How young is the youngest member of your board? Student representatives aside, do you have a board member who is under 30? Under 40?
We live in a hyper-technological world where terms like "crowd-sourcing," "cloud computing" and "Moodle" are mainstream terms in the cultural lexicon. And the rising generation of seminary students is predictably different (demographically, ideologically, and theologically) from previous generations. It seems reasonable to think that leaders in their 30s and early 40s more intuitively understand some of these new opportunities -- and challenges -- and can help keep a board abreast of the changing realities of educational innovation.
Recent research shows that almost two-thirds of nonprofit board members are over 50. To be sure, many theological school boards have some (or all) seats chosen by bishops, conferences, or other church bodies, but many others are self-perpetuating and free-standing. When boards choose their own members, a myriad of factors determine who is chosen.
It is natural (and necessary) to recruit "heavy hitters" to the board who can provide wisdom, experience, and executive-level expertise, and who can attract new sources of funding to their schools. These often fall into that upper age range.
But well-selected younger members can bring much-needed energy, insight and emerging social perspectives to a theological school's governing board. If they are to have a real impact, these younger members ought to be trusted with real responsibilities.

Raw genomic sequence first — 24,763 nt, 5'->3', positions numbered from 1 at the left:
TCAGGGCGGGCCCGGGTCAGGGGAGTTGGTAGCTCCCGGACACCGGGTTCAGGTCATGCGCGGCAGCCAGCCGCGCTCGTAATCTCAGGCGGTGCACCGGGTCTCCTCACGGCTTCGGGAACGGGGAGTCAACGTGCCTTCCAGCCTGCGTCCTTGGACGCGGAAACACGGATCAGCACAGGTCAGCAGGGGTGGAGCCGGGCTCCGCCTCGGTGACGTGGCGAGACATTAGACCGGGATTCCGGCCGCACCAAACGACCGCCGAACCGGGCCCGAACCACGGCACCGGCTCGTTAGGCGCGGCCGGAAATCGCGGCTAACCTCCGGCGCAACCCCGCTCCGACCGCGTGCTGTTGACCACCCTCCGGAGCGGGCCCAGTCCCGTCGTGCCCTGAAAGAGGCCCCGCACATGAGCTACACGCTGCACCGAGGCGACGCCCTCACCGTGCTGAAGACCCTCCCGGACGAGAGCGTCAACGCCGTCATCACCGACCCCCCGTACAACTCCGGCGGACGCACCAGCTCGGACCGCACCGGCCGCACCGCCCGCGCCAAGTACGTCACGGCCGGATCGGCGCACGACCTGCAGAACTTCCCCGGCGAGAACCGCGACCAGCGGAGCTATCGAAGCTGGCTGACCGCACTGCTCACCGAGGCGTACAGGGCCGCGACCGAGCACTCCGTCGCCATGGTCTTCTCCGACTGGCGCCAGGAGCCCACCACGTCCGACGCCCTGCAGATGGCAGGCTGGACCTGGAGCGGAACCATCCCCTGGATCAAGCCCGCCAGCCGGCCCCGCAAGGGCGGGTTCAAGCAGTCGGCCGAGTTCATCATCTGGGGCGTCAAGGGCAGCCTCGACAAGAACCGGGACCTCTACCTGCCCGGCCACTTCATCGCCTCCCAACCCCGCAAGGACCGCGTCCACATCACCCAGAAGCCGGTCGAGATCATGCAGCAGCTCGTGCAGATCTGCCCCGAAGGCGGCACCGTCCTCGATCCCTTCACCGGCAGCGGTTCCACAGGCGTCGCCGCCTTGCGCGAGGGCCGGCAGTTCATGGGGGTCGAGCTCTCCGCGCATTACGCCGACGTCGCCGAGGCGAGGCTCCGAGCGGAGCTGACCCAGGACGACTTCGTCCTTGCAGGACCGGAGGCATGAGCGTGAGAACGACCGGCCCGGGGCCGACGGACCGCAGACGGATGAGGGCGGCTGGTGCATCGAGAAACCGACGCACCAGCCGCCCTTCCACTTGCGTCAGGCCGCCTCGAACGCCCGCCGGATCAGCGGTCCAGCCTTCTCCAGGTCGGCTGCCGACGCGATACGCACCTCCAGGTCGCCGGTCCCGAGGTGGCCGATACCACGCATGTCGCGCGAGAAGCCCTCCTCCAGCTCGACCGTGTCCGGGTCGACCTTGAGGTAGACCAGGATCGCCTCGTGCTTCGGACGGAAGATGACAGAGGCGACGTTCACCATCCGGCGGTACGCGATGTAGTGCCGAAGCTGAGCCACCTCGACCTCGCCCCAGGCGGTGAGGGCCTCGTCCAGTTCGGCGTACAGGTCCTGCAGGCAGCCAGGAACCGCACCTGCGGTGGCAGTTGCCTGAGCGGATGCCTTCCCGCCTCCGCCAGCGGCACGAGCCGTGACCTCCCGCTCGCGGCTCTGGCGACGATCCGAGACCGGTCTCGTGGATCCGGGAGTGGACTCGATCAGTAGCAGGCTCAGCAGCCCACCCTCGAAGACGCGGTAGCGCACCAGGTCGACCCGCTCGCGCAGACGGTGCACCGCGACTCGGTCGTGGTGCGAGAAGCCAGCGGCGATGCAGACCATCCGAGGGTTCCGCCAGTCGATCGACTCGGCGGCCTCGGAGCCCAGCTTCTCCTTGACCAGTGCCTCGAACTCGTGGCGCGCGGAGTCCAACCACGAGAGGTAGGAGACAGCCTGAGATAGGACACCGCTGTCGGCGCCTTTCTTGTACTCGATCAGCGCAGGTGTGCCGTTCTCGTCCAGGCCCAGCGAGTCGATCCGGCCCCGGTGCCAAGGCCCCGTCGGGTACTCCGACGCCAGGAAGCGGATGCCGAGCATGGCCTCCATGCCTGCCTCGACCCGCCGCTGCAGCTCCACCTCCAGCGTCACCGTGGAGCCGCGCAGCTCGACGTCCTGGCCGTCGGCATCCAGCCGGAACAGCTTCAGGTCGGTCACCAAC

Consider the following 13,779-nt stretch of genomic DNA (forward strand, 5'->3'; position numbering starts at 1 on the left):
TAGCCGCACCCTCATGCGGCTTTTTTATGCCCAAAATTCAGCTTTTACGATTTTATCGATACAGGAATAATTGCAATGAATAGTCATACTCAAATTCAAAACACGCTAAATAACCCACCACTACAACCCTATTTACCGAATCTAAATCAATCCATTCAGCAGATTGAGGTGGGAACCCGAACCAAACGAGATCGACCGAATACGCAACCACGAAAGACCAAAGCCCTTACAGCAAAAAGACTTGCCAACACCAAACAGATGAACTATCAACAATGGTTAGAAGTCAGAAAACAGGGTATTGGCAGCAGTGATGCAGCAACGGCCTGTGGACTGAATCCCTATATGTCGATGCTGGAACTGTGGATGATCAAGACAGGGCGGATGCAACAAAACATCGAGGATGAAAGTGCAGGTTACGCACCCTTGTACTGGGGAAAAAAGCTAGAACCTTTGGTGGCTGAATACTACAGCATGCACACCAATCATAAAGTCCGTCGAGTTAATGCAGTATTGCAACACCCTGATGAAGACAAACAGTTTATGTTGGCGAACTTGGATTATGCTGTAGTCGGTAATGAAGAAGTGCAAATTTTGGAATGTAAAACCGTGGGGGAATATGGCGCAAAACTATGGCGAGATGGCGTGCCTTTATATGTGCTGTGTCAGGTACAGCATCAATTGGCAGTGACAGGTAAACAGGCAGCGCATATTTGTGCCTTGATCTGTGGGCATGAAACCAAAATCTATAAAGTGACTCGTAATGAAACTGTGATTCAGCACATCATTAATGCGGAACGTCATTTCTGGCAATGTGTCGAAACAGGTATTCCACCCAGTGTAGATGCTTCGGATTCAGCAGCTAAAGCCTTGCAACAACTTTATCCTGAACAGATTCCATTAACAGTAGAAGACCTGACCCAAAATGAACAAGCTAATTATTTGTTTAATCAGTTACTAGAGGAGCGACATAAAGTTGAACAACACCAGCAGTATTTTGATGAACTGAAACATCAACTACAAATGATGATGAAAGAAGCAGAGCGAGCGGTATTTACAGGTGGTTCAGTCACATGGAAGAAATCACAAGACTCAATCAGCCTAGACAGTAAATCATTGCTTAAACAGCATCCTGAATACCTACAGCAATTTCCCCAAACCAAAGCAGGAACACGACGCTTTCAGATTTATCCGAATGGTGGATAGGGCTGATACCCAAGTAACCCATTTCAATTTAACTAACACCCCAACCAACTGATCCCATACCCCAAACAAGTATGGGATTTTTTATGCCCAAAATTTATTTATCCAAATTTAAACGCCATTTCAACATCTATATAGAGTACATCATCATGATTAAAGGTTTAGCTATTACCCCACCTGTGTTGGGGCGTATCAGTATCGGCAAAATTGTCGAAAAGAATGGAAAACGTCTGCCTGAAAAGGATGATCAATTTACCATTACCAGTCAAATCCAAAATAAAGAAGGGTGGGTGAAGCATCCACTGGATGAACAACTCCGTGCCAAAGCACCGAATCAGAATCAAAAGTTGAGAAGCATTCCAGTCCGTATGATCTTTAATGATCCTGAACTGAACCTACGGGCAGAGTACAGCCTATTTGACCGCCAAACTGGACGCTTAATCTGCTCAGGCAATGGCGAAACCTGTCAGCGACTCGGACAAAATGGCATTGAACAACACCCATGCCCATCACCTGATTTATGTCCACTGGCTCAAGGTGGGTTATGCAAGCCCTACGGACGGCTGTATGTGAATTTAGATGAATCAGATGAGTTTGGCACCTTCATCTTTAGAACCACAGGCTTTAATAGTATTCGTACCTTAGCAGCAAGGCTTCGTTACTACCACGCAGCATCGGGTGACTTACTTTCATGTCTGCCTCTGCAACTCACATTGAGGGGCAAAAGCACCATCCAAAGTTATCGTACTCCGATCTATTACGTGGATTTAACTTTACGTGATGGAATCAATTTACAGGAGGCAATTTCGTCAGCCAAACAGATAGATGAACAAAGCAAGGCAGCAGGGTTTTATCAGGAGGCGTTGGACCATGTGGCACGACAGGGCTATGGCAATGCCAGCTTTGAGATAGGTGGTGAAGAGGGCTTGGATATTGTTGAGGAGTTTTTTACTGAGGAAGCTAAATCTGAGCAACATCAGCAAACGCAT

How might a board resource committee go about looking for younger members?
- Look for up-and-coming church leaders on the national scene who are shaking things up, but who might also be looking for deeper institutional connections. Read the magazines, follow the blogs, and see whose star is just beginning to rise.
- Scan the local "40 under 40" lists for local entrepreneurs and community leaders. Some of these local movers and shakers are also committed lay people.
- Seek out mid-career administrators and faculty from other educational institutions -- including theological schools -- who can help keep the board up to date on current developments in higher education.
The under-40 crowd has much to offer. Sometimes they have more time and somewhat fewer commitments. Many are eager to learn and to contribute. If recruited wisely and treated well, younger board members can bring invaluable ideas and connectivity to your board from the next generations of leaders.